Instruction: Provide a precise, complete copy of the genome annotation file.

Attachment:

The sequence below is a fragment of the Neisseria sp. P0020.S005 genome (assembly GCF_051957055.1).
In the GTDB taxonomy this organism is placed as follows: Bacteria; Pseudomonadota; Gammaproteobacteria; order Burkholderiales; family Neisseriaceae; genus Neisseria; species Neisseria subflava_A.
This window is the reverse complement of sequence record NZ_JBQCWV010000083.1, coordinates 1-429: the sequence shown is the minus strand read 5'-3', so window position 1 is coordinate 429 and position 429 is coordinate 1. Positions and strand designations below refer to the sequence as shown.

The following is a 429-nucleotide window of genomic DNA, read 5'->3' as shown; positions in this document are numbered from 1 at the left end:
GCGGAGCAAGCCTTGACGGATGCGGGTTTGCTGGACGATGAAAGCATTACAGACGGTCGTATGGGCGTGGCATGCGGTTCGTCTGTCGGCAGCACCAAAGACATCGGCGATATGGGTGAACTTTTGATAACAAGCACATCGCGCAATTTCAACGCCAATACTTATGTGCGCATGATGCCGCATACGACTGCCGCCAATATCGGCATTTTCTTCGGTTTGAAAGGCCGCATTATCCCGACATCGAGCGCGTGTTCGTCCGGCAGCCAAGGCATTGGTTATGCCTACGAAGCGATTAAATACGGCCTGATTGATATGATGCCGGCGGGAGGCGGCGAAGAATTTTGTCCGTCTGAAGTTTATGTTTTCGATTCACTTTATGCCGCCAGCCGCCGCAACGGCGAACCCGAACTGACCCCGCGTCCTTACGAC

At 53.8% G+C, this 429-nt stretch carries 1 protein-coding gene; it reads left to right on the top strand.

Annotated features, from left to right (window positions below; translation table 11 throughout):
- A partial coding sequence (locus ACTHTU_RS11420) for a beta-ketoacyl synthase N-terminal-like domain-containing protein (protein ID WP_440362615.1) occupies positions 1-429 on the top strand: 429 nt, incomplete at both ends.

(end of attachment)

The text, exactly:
The sequence below is a fragment of the Neisseria sp. P0020.S005 genome (assembly GCF_051957055.1).
In the GTDB taxonomy this organism is placed as follows: Bacteria; Pseudomonadota; Gammaproteobacteria; order Burkholderiales; family Neisseriaceae; genus Neisseria; species Neisseria subflava_A.
This window is the reverse complement of sequence record NZ_JBQCWV010000083.1, coordinates 1-429: the sequence shown is the minus strand read 5'-3', so window position 1 is coordinate 429 and position 429 is coordinate 1. Positions and strand designations below refer to the sequence as shown.

The following is a 429-nucleotide window of genomic DNA, read 5'->3' as shown; positions in this document are numbered from 1 at the left end:
GCGGAGCAAGCCTTGACGGATGCGGGTTTGCTGGACGATGAAAGCATTACAGACGGTCGTATGGGCGTGGCATGCGGTTCGTCTGTCGGCAGCACCAAAGACATCGGCGATATGGGTGAACTTTTGATAACAAGCACATCGCGCAATTTCAACGCCAATACTTATGTGCGCATGATGCCGCATACGACTGCCGCCAATATCGGCATTTTCTTCGGTTTGAAAGGCCGCATTATCCCGACATCGAGCGCGTGTTCGTCCGGCAGCCAAGGCATTGGTTATGCCTACGAAGCGATTAAATACGGCCTGATTGATATGATGCCGGCGGGAGGCGGCGAAGAATTTTGTCCGTCTGAAGTTTATGTTTTCGATTCACTTTATGCCGCCAGCCGCCGCAACGGCGAACCCGAACTGACCCCGCGTCCTTACGAC

At 53.8% G+C, this 429-nt stretch carries 1 protein-coding gene; it reads left to right on the top strand.

Annotated features, from left to right (window positions below; translation table 11 throughout):
- A partial coding sequence (locus ACTHTU_RS11420) for a beta-ketoacyl synthase N-terminal-like domain-containing protein (protein ID WP_440362615.1) occupies positions 1-429 on the top strand: 429 nt, incomplete at both ends.